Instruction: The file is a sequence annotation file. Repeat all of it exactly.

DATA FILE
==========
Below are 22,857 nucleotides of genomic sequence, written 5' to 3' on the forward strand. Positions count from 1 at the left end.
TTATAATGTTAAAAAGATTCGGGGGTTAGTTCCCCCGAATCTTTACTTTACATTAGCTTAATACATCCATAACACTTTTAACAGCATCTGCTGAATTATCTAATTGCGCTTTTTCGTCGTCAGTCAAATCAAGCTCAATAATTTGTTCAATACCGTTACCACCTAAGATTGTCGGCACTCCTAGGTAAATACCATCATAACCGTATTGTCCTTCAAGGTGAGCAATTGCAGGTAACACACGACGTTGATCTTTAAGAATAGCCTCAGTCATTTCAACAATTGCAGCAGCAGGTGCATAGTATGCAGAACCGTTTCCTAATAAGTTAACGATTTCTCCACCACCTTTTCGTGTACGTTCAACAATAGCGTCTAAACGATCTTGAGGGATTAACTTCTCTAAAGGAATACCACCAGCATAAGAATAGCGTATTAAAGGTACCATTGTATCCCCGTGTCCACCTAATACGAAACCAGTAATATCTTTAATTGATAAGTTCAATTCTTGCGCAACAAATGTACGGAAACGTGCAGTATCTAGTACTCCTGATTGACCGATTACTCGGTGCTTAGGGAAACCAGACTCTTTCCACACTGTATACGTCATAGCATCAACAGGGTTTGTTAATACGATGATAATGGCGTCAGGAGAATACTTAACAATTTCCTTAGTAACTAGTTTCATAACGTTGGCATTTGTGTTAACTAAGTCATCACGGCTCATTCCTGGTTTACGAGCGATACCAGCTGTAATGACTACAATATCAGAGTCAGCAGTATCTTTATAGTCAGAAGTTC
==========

Below are 22,857 nucleotides of genomic sequence, written 5' to 3' on the forward strand. Positions count from 1 at the left end.
TTATAATGTTAAAAAGATTCGGGGGTTAGTTCCCCCGAATCTTTACTTTACATTAGCTTAATACATCCATAACACTTTTAACAGCATCTGCTGAATTATCTAATTGCGCTTTTTCGTCGTCAGTCAAATCAAGCTCAATAATTTGTTCAATACCGTTACCACCTAAGATTGTCGGCACTCCTAGGTAAATACCATCATAACCGTATTGTCCTTCAAGGTGAGCAATTGCAGGTAACACACGACGTTGATCTTTAAGAATAGCCTCAGTCATTTCAACAATTGCAGCAGCAGGTGCATAGTATGCAGAACCGTTTCCTAATAAGTTAACGATTTCTCCACCACCTTTTCGTGTACGTTCAACAATAGCGTCTAAACGATCTTGAGGGATTAACTTCTCTAAAGGAATACCACCAGCATAAGAATAGCGTATTAAAGGTACCATTGTATCCCCGTGTCCACCTAATACGAAACCAGTAATATCTTTAATTGATAAGTTCAATTCTTGCGCAACAAATGTACGGAAACGTGCAGTATCTAGTACTCCTGATTGACCGATTACTCGGTGCTTAGGGAAACCAGACTCTTTCCACACTGTATACGTCATAGCATCAACAGGGTTTGTTAATACGATGATAATGGCGTCAGGAGAATACTTAACAATTTCCTTAGTAACTAGTTTCATAACGTTGGCATTTGTGTTAACTAAGTCATCACGGCTCATTCCTGGTTTACGAGCGATACCAGCTGTAATGACTACAATATCAGAGTCAGCAGTATCTTTATAGTCAGAAGTTC